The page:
Kevin's story. 'Just having someone to talk to. That means something.'
28.05.2018 2990 XX
“Me and my pals started drinking when we were sixteen, and by the time I was eighteen I was drinking every day, but the drugs didn’t start until I was about twenty-seven. One of my friends gave me some brown when I was drunk and that’s when it all began. After my granny died I was on it all the time. I was living with her then and we were really close. I can’t use that as an excuse for taking heroin but for some reason it hit me really hard, and afterwards I was taking it constantly. When I tried to stop I didn’t even realise I was addicted. I got sick and my pals told me it was the rattles (withdrawal). I couldn’t handle it. One day the neighbours thought I was selling drugs and called the police, and after that my partner kicked me out the house.
I wasn’t battered or anything growing up, but my dad has been through the homeless system like me. He would just drink, drink, and drink when I was growing up. After my mum threw him out he eventually ended up in supported accommodation, but he’s still like it now. Even my two brothers have been homeless in the past. The older one slept in a winter night shelter, and my wee brother is in the jail because he got caught with a gun, but he was homeless before that. It’s hard when you’re surrounded by the same things all the time.
I’ve been in all the hostels in Glasgow over the years. They say hostels drive you to drink and drugs, and it’s true. You need a drink just to get your head down. I was in a hostel when one of the Housing First workers came and spoke with me. I was always in and out of jail before that. A week here, a week there. Just a couple of days sometimes. It was constant, in and out, in and out. It was all petty stuff, stealing and things, but now I’ve been out for two years. I’ve never lasted that long, and that’s thanks to Housing First. They’ve helped me do everything. The hostels and shelters are just get in and get out, but these guys are different. If I wasn’t working with them I’m sure I’d still be in jail.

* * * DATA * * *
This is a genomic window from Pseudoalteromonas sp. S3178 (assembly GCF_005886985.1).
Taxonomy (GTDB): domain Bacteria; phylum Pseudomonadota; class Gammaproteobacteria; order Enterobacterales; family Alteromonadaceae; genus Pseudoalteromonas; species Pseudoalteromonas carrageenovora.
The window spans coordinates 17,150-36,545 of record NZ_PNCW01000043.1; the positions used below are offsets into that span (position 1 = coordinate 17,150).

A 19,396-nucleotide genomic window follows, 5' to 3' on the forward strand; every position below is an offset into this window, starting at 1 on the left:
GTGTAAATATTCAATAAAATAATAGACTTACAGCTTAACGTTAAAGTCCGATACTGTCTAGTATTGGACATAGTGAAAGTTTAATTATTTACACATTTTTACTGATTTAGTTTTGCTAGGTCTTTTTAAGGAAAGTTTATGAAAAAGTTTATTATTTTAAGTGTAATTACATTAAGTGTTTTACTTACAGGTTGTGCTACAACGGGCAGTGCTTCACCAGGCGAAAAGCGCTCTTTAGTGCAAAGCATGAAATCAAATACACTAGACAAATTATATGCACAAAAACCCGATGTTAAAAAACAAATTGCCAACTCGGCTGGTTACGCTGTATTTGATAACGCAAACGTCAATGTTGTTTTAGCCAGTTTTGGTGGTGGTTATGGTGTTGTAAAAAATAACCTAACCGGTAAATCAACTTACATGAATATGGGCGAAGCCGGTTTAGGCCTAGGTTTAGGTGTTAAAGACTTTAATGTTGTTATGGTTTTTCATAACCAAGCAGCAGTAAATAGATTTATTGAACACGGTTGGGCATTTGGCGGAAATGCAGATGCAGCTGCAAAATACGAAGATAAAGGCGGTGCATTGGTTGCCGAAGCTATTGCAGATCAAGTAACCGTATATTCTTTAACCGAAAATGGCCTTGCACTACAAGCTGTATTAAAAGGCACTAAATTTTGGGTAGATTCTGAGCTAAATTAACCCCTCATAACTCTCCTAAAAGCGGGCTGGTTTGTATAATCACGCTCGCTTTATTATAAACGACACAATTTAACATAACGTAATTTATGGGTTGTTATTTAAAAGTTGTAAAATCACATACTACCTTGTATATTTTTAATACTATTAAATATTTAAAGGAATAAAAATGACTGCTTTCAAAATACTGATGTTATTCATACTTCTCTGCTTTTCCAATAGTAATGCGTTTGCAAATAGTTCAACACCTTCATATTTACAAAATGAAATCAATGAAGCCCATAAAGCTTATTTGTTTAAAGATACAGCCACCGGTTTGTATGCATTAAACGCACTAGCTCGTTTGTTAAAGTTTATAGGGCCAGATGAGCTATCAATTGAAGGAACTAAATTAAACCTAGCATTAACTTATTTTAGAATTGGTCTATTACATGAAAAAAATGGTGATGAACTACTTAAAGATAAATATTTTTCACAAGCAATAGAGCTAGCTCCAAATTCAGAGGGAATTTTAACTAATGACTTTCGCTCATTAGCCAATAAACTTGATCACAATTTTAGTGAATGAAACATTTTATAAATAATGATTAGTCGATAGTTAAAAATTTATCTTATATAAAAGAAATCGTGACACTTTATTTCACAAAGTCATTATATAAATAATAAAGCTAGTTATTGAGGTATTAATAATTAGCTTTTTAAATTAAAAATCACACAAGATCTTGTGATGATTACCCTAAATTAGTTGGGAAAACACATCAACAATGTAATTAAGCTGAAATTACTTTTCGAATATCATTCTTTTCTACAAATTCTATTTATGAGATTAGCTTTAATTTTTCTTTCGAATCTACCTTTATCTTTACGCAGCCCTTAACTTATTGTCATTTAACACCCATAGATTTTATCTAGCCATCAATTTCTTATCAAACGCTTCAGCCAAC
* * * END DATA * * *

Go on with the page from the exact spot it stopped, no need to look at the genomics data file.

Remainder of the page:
They do a lot more than just get me a permanent place to live. I’ve been in homelessness for years, and once you get the keys to your own place, it makes a big difference. You leave when you want. You’ve always got your own space. People are in hostels and B&Bs for years and it’s horrendous. They helped me get away from that, but it’s the way they help you too. The staff take me for my script and to talk to my care manager, and they would even come up and help with decorating and things. I started to feel I wasn’t homeless anymore. Unfortunately, I had to flee violence from one of the neighbours in the first place they got me. He was running around with a hatchet, and I had to get out of there. They didn’t have to help me after that, but they did. They still believed in me. People don’t appreciate the difference that makes. It means everything. I’m in a B&B again now, and it’s murder, but now they’re hoping to get me into supported accommodation, which I think will be better for me.
I’m still depressed, and sometimes I feel suicidal. I tend to self-harm a bit. Being homeless away from your wife and children is not easy. My wee boy is five and my wee lassie is three, and I haven’t seen them for a while, but these guys give me a bit of hope that once I get a permanent place I can see them again one day. When I first needed help I didn’t know where to turn. They could have easily blanked me at the start, but they didn’t, and that’s when I started engaging with them. Now I can come in here just to have a chat, which always makes me feel a wee bit better. Just having someone to talk to. That means something.”
Kevin, Glasgow Housing First.
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